The plan, objectives and ethos

The trip was be self reliant, attempting to summit previously unclimbed peaks in a pure alpine style; leaving no trace.

The trip was exploratory in nature, and aimed to open up new climbing areas, summit virgin peaks, and increase the awareness for british exploration, and help to bring tourism to a struggling area of the world.

An Expedition Parton Mike 'twid' Turner FMGA mountain guide: ''Good luck lads, looks like a great area, spend lots of time researching, have fun, enjoy the journey and the people, pull hard and live dangerously''

Thursday, 11 November 2010

Chapter 2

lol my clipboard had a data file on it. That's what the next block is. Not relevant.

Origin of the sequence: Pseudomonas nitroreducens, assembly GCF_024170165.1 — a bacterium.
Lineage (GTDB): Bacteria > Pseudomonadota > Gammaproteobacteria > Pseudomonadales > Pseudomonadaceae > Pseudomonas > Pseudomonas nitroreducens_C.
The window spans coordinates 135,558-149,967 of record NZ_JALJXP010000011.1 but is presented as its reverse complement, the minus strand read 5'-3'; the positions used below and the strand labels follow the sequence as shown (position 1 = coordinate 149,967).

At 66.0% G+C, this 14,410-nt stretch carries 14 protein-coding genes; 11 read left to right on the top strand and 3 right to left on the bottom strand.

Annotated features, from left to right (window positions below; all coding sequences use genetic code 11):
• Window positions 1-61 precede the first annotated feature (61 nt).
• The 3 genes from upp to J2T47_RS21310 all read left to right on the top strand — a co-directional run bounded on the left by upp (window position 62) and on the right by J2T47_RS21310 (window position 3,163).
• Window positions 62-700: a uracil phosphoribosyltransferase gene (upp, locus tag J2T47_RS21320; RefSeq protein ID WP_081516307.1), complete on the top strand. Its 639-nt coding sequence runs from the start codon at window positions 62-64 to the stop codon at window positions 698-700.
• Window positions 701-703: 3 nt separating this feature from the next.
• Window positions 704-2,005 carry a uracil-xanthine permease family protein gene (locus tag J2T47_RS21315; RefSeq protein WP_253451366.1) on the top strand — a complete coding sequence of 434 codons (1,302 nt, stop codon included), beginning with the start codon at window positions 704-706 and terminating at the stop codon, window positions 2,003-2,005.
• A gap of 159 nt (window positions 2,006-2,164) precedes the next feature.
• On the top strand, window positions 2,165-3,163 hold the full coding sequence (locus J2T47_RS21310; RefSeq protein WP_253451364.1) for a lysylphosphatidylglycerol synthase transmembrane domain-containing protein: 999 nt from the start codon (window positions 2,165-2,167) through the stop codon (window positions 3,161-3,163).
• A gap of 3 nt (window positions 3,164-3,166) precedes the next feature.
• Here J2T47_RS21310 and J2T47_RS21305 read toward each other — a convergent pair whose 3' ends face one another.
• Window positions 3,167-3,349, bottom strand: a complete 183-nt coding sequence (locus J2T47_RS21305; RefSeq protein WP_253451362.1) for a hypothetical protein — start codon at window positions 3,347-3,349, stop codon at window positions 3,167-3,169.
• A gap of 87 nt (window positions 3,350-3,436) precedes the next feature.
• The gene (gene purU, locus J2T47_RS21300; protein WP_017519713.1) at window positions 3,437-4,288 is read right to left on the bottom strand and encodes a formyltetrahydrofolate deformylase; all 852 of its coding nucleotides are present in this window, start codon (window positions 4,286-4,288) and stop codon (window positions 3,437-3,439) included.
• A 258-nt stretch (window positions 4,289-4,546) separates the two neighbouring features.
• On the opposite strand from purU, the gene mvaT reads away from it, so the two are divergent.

The next day tom and Sam reccy the head of the glacier, and I take a look into the next glacial basin further east. I spot a spicy hard virgin peak, tom and Sam spice a nice new route up a steep NE coliour on Mursamir (5034m 1 previous accent earlier in the year). After debate we decide upon the more realistic new route. We set of at 4am plodding un-roped up the dry glacier, the clear night sky provides an array of constellations. We rack-up at the foot of the face, and begin soloing up the easy lower slopes attempting to avoid the many sarracs. We reach the bergshrund, and Sam declares he is turning back; he does not feel fit enough and wants to give us the best chance of success. We do not try to dissuade him, this is always the hardest decision to make and I respect him for making it. Tom takes the first lead above onto the 50degree slopes, the ice is brittle and progress is steady, I take a few coils and begin to move together, once on belay I increase my speed, the ice has increased to 60degrees and I take over the lead with a passing nod, we move together in one long 120m pitch before lack of screws on 70degree ice forces me to take belay. Tom leads a pitch to the bottom of a steep couloir. I look at the pitch above me. It’s one of the nicest looking ice runnels I have ever seen, it looks like a photograph from a mark-Twight book; immaculate alpine ice filling a 4 meter wide couloir; an overhanging bulge on the left and ninety degree passage on the right. A pitch of this beauty and quality seems deserving of classic status should it belong to the European Alps, but we were far from this accessible range; we were climbing a new route in a remote part of the world. Could I climb it? Could we return safely? I drew a deep breath, exhaling I released all other thought, and narrowed my attention on the physical actions of climbing; I smiled at tom and set off. Instantly I find that the ice is conducive to fast progress, a layer of aerated ice accepts your picks with minimal effort, and underneath hard ice provides good protection, the vertical ice flows effortlessly, I run out 60m loving every minute of it; and then bring tom up whilst hauling my bag. Elatedly we discuss the pitch, in grateful disbelief. Three more pitches of 70 degree ice and we reach the ridge, it is harder that we expected and a rocky insecure AD+ pitch signals the last of the difficulties. Feeling fatigued we move together for the last few hundred meters to reach the corniced summit at 1.30pm. We soak in the glorious views of Chinese and Pakistani Mountains whilst trying to refuel. We descended quickly by the previous ascent route, making two abseils where the ice was exposed and brittle, and where down with little time, where Sam was ready to kindly nourish us.

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